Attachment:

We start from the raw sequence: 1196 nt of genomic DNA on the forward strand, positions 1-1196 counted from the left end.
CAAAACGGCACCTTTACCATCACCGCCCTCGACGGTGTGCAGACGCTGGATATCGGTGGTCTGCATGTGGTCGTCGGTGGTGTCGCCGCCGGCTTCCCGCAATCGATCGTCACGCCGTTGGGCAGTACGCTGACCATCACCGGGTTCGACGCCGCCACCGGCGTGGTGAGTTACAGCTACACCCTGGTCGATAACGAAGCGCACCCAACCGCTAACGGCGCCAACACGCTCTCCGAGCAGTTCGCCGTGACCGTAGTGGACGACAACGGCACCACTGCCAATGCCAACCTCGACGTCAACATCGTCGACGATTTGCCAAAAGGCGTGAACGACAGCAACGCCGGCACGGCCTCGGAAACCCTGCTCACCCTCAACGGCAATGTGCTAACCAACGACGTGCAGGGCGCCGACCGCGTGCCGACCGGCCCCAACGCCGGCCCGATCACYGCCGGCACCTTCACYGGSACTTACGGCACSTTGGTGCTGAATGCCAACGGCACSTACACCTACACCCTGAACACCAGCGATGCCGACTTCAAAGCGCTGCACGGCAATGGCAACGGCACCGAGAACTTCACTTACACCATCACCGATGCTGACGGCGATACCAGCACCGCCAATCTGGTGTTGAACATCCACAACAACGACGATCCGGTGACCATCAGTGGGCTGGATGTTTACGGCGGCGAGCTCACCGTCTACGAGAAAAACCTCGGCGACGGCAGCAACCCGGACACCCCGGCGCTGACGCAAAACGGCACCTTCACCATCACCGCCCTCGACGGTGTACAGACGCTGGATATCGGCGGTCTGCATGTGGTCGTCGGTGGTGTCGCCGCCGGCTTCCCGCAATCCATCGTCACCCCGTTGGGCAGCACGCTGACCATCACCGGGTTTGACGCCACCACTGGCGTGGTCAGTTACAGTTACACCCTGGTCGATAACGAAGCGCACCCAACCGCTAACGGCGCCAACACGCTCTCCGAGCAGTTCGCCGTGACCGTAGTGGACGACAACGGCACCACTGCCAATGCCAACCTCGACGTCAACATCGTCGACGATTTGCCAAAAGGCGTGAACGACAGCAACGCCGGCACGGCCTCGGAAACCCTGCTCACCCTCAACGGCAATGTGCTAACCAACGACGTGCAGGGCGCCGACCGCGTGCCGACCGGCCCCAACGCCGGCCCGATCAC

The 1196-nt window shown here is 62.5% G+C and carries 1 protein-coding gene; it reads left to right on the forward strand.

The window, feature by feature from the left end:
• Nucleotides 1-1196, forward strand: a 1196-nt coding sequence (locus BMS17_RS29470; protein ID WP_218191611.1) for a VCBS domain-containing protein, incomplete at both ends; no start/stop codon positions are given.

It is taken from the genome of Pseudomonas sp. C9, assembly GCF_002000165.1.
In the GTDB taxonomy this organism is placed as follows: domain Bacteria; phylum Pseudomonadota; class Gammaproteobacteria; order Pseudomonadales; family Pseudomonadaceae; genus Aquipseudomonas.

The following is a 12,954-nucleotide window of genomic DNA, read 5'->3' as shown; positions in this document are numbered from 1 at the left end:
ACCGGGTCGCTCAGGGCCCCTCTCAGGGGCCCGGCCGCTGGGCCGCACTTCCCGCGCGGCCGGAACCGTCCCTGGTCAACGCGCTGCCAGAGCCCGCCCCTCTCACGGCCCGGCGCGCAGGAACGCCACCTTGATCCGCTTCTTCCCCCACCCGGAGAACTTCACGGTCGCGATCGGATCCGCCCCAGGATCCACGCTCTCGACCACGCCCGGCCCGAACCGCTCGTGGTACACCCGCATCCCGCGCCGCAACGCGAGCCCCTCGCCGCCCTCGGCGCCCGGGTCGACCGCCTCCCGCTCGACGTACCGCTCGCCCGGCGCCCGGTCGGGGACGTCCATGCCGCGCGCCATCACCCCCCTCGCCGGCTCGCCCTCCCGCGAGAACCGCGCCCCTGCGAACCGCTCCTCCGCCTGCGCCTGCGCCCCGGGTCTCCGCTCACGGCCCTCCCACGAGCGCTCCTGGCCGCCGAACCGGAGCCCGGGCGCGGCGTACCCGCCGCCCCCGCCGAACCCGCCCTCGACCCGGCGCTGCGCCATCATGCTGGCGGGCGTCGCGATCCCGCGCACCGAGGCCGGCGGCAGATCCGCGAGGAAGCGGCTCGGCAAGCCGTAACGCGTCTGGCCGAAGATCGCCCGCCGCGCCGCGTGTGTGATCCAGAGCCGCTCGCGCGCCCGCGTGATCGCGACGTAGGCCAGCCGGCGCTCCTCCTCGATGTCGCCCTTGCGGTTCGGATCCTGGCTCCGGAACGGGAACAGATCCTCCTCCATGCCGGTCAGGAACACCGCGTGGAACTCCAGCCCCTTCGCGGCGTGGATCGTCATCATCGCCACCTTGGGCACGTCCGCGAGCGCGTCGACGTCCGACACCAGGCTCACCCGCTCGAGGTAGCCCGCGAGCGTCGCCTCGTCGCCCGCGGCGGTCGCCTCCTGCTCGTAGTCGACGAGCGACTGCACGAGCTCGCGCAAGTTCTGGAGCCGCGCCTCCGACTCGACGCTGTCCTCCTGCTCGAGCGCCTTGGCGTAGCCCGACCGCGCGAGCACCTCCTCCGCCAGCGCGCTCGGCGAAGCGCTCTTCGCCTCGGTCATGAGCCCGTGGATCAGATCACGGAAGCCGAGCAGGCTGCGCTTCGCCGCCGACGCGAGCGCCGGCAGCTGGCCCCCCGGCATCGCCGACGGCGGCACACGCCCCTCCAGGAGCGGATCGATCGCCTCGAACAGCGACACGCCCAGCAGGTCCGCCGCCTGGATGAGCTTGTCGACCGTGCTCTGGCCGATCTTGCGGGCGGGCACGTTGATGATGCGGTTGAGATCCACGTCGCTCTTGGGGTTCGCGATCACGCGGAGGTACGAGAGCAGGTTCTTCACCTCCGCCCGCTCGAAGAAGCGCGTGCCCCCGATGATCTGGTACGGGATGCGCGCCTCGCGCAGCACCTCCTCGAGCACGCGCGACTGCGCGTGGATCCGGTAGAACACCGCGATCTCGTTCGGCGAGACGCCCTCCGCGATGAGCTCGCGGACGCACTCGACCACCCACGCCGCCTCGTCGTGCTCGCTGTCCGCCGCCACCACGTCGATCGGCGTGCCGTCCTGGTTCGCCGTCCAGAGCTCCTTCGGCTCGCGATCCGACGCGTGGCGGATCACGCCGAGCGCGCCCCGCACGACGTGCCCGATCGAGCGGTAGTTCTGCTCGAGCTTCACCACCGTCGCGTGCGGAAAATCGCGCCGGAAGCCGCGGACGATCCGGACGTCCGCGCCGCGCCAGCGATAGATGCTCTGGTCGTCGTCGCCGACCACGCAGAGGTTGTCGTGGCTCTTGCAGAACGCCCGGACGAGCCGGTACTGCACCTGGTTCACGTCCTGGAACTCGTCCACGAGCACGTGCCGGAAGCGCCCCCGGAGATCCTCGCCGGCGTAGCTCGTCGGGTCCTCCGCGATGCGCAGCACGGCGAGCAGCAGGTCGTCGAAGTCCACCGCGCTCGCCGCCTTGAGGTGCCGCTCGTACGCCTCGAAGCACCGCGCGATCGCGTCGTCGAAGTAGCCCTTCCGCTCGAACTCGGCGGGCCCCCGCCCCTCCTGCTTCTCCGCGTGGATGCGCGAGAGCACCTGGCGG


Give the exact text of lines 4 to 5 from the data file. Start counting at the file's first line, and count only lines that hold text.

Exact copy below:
The window, feature by feature from the left end:
• Nucleotides 1-1196, forward strand: a 1196-nt coding sequence (locus BMS17_RS29470; protein ID WP_218191611.1) for a VCBS domain-containing protein, incomplete at both ends; no start/stop codon positions are given.